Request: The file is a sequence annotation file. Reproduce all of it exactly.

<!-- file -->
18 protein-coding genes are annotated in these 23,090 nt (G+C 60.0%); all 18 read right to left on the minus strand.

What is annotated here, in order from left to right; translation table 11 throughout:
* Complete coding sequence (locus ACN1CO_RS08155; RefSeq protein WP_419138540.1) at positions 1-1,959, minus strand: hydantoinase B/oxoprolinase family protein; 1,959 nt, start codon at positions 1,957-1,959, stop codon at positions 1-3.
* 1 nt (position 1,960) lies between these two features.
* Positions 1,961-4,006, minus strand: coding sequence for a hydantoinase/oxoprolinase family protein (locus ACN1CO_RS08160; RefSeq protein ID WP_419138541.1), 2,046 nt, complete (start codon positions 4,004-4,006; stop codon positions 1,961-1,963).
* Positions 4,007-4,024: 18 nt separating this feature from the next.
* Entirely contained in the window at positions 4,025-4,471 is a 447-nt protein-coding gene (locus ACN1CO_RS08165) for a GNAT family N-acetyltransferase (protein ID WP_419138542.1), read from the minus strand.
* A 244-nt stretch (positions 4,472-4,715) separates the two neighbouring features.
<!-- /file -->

18 protein-coding genes are annotated in these 23,090 nt (G+C 60.0%); all 18 read right to left on the minus strand.

What is annotated here, in order from left to right; translation table 11 throughout:
* Complete coding sequence (locus ACN1CO_RS08155; RefSeq protein WP_419138540.1) at positions 1-1,959, minus strand: hydantoinase B/oxoprolinase family protein; 1,959 nt, start codon at positions 1,957-1,959, stop codon at positions 1-3.
* 1 nt (position 1,960) lies between these two features.
* Positions 1,961-4,006, minus strand: coding sequence for a hydantoinase/oxoprolinase family protein (locus ACN1CO_RS08160; RefSeq protein ID WP_419138541.1), 2,046 nt, complete (start codon positions 4,004-4,006; stop codon positions 1,961-1,963).
* Positions 4,007-4,024: 18 nt separating this feature from the next.
* Entirely contained in the window at positions 4,025-4,471 is a 447-nt protein-coding gene (locus ACN1CO_RS08165) for a GNAT family N-acetyltransferase (protein ID WP_419138542.1), read from the minus strand.
* A 244-nt stretch (positions 4,472-4,715) separates the two neighbouring features.